Protecting Employee Facebook & Social Network Privacy
The American public went gaga in March of this year after the media reported a growing trend by employers who are requesting Facebook password and user ID access during their hiring and interview process. These requests for special access to social networks not only are an invasion of privacy for the potential employee but leave the employer vulnerable as they now have access to protected information as per Title VII. These protected classes and their information are illegal when used as part of a hiring, promotion, or disciplinary process. For those that do when it comes to social networks, I call this social media discrimination.
Outside of accessing to a job seeker’s Facebook, companies can find a great deal of protected information online. Information about a person’s sexual preference as the EEOC considers transgender as a protected class. Companies have access to health information like a female job seeker’s sonogram photos or if an employee likes a Facebook Page for cancer survivors.
SNOPA: Social Networking Online Protection Act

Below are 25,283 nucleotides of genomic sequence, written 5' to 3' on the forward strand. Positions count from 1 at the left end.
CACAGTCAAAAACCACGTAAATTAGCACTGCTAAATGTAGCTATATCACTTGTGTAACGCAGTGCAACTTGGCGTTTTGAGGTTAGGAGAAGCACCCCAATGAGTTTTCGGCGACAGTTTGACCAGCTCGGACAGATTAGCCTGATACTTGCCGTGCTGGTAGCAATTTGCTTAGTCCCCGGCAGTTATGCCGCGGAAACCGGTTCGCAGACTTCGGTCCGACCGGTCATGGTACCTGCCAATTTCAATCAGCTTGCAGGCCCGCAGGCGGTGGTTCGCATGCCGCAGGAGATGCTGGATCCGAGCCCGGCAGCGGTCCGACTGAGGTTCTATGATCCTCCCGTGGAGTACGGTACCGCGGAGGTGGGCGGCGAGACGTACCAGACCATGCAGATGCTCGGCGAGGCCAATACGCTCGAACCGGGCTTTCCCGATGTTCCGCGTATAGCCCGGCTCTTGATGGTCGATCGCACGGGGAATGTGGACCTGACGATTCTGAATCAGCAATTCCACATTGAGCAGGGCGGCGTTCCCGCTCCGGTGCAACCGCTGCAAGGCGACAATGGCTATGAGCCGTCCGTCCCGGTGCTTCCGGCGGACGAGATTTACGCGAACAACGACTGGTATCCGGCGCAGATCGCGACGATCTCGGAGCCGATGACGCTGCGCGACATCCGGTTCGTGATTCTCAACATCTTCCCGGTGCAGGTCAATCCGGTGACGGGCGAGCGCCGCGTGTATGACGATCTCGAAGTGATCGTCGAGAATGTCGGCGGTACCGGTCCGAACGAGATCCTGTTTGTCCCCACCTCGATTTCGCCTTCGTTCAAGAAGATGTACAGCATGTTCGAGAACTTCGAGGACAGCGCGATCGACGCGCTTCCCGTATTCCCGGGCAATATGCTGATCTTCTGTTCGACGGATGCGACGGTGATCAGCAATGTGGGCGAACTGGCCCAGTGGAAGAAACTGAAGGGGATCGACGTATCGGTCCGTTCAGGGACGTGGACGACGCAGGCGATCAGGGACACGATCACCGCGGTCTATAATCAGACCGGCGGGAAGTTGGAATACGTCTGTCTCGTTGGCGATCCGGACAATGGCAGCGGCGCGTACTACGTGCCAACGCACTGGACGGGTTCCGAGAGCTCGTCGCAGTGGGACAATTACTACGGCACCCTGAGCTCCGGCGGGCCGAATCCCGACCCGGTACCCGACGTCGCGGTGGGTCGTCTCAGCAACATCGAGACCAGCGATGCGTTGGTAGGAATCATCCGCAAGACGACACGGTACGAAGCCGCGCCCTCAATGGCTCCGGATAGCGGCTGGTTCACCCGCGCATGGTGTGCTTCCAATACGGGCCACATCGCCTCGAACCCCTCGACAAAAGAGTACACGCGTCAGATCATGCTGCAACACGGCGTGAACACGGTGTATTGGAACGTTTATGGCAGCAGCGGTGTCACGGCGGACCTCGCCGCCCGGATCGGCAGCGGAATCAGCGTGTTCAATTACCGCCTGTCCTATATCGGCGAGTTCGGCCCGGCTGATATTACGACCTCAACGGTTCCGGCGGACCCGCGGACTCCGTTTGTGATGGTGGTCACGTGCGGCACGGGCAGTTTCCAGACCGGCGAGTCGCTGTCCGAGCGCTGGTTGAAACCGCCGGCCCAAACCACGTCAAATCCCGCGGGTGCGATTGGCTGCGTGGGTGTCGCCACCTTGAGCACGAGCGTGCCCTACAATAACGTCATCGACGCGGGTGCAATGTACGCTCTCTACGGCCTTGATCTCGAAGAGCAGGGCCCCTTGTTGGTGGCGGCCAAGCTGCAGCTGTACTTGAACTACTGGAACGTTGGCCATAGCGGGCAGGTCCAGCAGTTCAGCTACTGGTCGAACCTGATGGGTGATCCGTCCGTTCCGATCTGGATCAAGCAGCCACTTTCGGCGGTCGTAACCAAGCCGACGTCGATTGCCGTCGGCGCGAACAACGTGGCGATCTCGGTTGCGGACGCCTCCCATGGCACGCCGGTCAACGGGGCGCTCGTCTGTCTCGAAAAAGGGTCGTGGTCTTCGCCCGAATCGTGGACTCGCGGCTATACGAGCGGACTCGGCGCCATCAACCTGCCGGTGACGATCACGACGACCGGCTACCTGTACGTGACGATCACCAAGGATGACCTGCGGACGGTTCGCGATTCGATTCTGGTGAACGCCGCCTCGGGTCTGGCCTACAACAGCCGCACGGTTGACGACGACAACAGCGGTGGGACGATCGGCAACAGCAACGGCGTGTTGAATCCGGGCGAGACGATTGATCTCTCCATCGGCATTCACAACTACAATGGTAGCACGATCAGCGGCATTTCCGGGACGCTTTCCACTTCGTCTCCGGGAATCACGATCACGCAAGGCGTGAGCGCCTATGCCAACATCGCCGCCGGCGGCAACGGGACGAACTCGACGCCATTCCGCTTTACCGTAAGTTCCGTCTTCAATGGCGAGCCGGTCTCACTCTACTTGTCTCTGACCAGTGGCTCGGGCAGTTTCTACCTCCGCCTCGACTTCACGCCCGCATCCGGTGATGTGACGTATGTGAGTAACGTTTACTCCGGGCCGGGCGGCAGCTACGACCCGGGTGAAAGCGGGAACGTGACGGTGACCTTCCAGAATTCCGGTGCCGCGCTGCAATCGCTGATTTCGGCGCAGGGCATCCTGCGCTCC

The public outcry and controversy surrounding online privacy especially when it comes to social networks has led to legislation in many states who are proposing bills that would make employers requesting social networking passwords and ID’s in violation of the law. States like California, Maryland, and New York have began crafting state legislation protecting job seeker and employee privacy. Last week, Representative, Elliot Engel introduced a federal bill called the Social Networking Online Protection Act. SNOPA, H.R. 5050 would make it illegal for employers to request passwords and other private information from employees and job seekers on social networks. Employers would not be able to discipline, terminate, or deny employment for those who do not provide such information. If they did, they would be subject to civil penalties $10,000.
Once SNOPA or a SNOPA-like bill passes, employees and job seekers need to educate themselves on what is protected. Just like being asked an illegal interview question, you need to be prepped and prepared with your answer. And in my opinion that answer should be, “I’m sorry Hiring Manager. I don’t feel comfortable answering that question or providing access to my private social network information.”
Read more about the practice of employers requesting access to job seekers and employee’s social networks like Facebook.